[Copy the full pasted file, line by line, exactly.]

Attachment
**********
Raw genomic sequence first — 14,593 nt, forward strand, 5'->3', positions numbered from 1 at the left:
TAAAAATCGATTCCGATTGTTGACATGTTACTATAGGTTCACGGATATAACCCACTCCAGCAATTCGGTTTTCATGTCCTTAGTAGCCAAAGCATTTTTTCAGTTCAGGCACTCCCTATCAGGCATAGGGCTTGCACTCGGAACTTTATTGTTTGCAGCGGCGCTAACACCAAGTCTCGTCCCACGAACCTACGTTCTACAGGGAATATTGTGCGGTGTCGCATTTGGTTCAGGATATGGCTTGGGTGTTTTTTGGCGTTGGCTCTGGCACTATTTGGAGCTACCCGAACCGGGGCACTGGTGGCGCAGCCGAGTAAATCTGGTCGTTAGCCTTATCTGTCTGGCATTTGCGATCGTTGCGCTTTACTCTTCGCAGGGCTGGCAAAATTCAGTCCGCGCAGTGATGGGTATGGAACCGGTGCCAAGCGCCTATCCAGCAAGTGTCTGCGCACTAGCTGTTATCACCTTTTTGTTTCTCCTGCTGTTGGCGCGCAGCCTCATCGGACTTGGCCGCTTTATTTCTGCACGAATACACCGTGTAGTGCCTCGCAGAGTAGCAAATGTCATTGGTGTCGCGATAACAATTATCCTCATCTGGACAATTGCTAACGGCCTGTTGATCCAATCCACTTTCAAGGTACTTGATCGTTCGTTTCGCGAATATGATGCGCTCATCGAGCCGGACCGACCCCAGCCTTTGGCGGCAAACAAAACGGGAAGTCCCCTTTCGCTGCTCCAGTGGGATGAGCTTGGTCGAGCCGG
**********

Raw genomic sequence first — 14,593 nt, forward strand, 5'->3', positions numbered from 1 at the left:
TAAAAATCGATTCCGATTGTTGACATGTTACTATAGGTTCACGGATATAACCCACTCCAGCAATTCGGTTTTCATGTCCTTAGTAGCCAAAGCATTTTTTCAGTTCAGGCACTCCCTATCAGGCATAGGGCTTGCACTCGGAACTTTATTGTTTGCAGCGGCGCTAACACCAAGTCTCGTCCCACGAACCTACGTTCTACAGGGAATATTGTGCGGTGTCGCATTTGGTTCAGGATATGGCTTGGGTGTTTTTTGGCGTTGGCTCTGGCACTATTTGGAGCTACCCGAACCGGGGCACTGGTGGCGCAGCCGAGTAAATCTGGTCGTTAGCCTTATCTGTCTGGCATTTGCGATCGTTGCGCTTTACTCTTCGCAGGGCTGGCAAAATTCAGTCCGCGCAGTGATGGGTATGGAACCGGTGCCAAGCGCCTATCCAGCAAGTGTCTGCGCACTAGCTGTTATCACCTTTTTGTTTCTCCTGCTGTTGGCGCGCAGCCTCATCGGACTTGGCCGCTTTATTTCTGCACGAATACACCGTGTAGTGCCTCGCAGAGTAGCAAATGTCATTGGTGTCGCGATAACAATTATCCTCATCTGGACAATTGCTAACGGCCTGTTGATCCAATCCACTTTCAAGGTACTTGATCGTTCGTTTCGCGAATATGATGCGCTCATCGAGCCGGACCGACCCCAGCCTTTGGCGGCAAACAAAACGGGAAGTCCCCTTTCGCTGCTCCAGTGGGATGAGCTTGGTCGAGCCGG